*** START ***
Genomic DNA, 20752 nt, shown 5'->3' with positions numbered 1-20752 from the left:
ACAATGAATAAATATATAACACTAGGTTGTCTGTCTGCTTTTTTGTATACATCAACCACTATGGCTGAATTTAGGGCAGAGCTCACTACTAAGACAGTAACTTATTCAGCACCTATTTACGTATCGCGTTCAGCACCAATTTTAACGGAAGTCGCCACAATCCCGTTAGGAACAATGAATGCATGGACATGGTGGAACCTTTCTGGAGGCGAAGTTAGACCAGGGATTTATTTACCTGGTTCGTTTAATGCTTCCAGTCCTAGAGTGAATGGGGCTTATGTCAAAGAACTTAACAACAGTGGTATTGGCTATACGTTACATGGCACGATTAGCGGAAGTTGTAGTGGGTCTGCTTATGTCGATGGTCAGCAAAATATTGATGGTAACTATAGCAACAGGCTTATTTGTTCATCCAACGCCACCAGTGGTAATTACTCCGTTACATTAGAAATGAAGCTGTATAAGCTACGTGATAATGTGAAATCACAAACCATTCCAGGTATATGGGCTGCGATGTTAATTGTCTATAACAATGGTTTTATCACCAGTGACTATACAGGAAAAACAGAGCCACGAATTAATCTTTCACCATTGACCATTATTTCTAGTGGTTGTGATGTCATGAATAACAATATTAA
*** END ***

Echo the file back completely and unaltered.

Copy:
Genomic DNA, 20752 nt, shown 5'->3' with positions numbered 1-20752 from the left:
ACAATGAATAAATATATAACACTAGGTTGTCTGTCTGCTTTTTTGTATACATCAACCACTATGGCTGAATTTAGGGCAGAGCTCACTACTAAGACAGTAACTTATTCAGCACCTATTTACGTATCGCGTTCAGCACCAATTTTAACGGAAGTCGCCACAATCCCGTTAGGAACAATGAATGCATGGACATGGTGGAACCTTTCTGGAGGCGAAGTTAGACCAGGGATTTATTTACCTGGTTCGTTTAATGCTTCCAGTCCTAGAGTGAATGGGGCTTATGTCAAAGAACTTAACAACAGTGGTATTGGCTATACGTTACATGGCACGATTAGCGGAAGTTGTAGTGGGTCTGCTTATGTCGATGGTCAGCAAAATATTGATGGTAACTATAGCAACAGGCTTATTTGTTCATCCAACGCCACCAGTGGTAATTACTCCGTTACATTAGAAATGAAGCTGTATAAGCTACGTGATAATGTGAAATCACAAACCATTCCAGGTATATGGGCTGCGATGTTAATTGTCTATAACAATGGTTTTATCACCAGTGACTATACAGGAAAAACAGAGCCACGAATTAATCTTTCACCATTGACCATTATTTCTAGTGGTTGTGATGTCATGAATAACAATATTAA